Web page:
His response to the question "will did you mean you nationalize oil companies?" he said this:
"I absolutely didn't mean that, and that's a complete twist and perversion of what I said. What I said was that everybody has to be part of the solution here. And I'm talking about industry in Ontario, I'm talking about industry in Quebec, I'm talking about industry in Alberta, that we all need to be part of the solution and work collaboratively. And any attempts to mischaracterize that is crass and political."
Contrast that to his previous response to that question: "If they refuse to work with us....there will be consequences."
How excitingly vague. Just vague enough not to mean anything, just clear enough for people to ask questions.
He goes on in his most recent interview to say "...the reality is unfettered growth in the oil sands, unfettered growth of any large industry, is unacceptable."
So the reporter asks him do you want to limit growth in the oil sands only to receive this response:
"No, what I think we need to do is to take, as we've said with all large final emitters, that we need to have caps. And the Prime Minister himself has talked about this, and there hasn't been an outrageous reaction to that. That there has to be caps in terms of the degree of emissions that can be pumped into the atmosphere. And that multiplying the oil sands 4.6 times, the Finance Minister said in China, or as Gary Lunn has said, the Minister of Natural Resources, four to five times expansion, by 2015, would blast apart all of our greenhouse gas emissions."
Then logically, he must believe in caps in emissions, and by extrapolation caps in the growth of the oil sands. But he said "no" to limiting growth. How can he be for both? Only the tooth fairy knows.
So then the next fair question to ask, which was fairly done by the reporter, is do you believe in caps on the oil sands?
" No, what we're doing right now is we have the Natural Resources Committee making a series of recommendations on how to deal with the oil sands... But certainly me taking a formal position in advance of that committee having the opportunity to put forward its proposals would be premature. What I am saying is that five times expansion of the oil sands is inappropriate and would blast apart all of our emissions targets..."
So I guess what he's saying is "No", followed by "I have no formal position until the committee makes up it's mind", followed by "the oil sands are growing too fast."
Oh but it gets more confusing. The next question is whether the auto industry should be capped:
"Absolutely. I would say the same thing of the five times expansion of just about any industry, unless they were going to be willing to put technologies in place to control their emissions."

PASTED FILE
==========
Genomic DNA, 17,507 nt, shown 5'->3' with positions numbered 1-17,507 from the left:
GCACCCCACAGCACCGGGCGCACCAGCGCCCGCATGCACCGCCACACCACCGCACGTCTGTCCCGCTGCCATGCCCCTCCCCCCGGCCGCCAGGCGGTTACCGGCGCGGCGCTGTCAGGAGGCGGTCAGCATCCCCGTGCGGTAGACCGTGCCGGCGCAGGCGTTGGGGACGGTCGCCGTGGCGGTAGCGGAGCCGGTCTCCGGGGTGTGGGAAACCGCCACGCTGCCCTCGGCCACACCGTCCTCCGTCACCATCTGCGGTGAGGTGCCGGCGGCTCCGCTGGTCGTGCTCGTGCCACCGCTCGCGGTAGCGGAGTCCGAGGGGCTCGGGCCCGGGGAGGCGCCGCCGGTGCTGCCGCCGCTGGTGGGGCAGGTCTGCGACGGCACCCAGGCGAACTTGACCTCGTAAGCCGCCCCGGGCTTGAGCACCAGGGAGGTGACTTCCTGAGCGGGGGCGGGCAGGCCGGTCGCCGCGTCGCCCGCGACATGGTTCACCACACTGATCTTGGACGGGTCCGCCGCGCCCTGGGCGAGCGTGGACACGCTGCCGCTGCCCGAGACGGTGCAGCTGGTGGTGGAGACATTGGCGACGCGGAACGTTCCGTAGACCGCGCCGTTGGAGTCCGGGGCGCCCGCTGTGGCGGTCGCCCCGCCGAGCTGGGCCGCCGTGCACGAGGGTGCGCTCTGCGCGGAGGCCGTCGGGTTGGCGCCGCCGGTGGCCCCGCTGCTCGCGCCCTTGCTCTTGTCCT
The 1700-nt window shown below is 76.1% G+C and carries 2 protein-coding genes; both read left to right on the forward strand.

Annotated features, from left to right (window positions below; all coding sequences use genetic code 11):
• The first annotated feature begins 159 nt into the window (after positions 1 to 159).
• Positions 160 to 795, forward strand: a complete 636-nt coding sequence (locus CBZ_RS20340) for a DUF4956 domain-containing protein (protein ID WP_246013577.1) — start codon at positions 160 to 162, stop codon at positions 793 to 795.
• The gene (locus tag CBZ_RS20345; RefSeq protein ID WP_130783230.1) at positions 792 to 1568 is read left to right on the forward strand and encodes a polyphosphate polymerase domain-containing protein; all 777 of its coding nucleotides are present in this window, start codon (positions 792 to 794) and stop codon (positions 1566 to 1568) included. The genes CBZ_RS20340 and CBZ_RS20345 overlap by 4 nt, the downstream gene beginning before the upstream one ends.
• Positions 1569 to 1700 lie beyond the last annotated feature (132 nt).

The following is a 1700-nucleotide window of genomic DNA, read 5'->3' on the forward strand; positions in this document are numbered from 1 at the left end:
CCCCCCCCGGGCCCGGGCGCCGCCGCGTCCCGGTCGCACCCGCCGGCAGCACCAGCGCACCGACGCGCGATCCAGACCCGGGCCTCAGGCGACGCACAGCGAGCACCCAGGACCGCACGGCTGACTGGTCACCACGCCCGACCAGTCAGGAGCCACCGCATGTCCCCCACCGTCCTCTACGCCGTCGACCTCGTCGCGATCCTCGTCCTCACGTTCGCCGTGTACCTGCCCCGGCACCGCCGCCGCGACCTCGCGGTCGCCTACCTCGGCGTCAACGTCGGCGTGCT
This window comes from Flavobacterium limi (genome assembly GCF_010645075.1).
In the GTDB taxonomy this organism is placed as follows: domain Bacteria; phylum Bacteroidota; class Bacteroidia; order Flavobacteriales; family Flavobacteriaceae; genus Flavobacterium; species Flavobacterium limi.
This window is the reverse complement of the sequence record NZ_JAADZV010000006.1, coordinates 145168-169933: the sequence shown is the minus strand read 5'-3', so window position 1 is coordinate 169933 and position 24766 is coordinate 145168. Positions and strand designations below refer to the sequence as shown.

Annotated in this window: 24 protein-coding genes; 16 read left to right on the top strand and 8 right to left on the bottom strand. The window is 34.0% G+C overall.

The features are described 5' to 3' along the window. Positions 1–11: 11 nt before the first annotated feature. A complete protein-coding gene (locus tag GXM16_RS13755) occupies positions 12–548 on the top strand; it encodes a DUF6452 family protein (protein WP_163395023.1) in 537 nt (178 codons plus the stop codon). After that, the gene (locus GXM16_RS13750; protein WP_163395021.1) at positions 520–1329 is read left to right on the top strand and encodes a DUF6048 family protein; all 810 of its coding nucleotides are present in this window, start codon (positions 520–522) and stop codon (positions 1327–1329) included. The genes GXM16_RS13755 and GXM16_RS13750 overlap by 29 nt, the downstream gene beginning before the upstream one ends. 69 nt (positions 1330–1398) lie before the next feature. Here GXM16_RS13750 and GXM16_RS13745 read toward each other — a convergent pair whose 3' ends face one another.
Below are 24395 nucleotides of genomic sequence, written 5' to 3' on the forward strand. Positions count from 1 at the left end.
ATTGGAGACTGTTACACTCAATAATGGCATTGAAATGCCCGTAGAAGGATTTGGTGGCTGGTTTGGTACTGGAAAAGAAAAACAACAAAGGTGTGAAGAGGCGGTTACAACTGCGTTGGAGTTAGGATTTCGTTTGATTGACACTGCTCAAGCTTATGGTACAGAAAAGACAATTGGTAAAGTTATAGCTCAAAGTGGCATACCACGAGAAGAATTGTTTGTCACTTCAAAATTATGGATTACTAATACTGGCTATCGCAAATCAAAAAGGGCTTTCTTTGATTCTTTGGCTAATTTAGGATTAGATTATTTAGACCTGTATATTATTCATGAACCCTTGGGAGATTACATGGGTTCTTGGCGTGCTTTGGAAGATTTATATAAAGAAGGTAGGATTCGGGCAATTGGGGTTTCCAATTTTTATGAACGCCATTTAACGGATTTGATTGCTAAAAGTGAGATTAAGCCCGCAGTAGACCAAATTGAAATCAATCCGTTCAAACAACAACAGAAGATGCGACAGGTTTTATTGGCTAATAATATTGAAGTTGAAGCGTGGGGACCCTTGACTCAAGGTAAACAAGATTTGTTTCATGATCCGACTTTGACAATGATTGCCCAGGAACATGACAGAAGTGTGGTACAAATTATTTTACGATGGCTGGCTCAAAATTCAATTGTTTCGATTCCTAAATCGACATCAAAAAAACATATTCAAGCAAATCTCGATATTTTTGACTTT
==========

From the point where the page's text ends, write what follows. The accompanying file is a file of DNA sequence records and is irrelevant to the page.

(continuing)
So he believes in caps only if companies put in technologies to control their emissions. And he explicitly mentions a "five times expansion of just about any industry" which further implies the oil sands.
Ok. So what do we know for sure? The only thing he hasn't contradicted so far is that he believes in emission caps for companies that refuse to implement new technologies that control their emissions. Which first of all assumes that such technologies exist in the first place, that are efficient enough to really give any results. Ignoring that though, it insinuates that the MP is confused because he believes a cap in emissions doesn't mean a cap in growth. I think that's a serious mistaken opinion far too many have conceded to.
The oil sands is the OIL sands. They make money on selling oil. Oil produces emissions. An emissions cap effectively is a growth cap.
But what further adds confusion is his insistence on mentioning the need to make sure that growth in the oil sands is "managed" and that 5 times growth is too fast. So again, if it's too fast, logic would seem to indicate that you would then want to limit it.
And just to add to the confusion the reporter asks him if he believes "growth" in the oil sands is inappropriate:
"I think that growth in the oil sands that would result in greenhouse gas emissions that would negate our ability to meet our international commitments is not acceptable."
So it's not acceptable, he doesn't believe in limiting it, but he does believe in limiting it indirectly, but that's not a formal opinion until the committee makes up it's mind.
Disclaimer: Many a Tory talks the same way. And I find myself unable to deal or comprehend them either. The unfortunate fact is though that I hear this talk a great deal more from Liberals than I do from Conservatives. Hopefully that'll never change. And to be fair, those dippers out there don't tend to talk this way much either. I guess it's a matter of fighting for principles in public office, not fighting for power.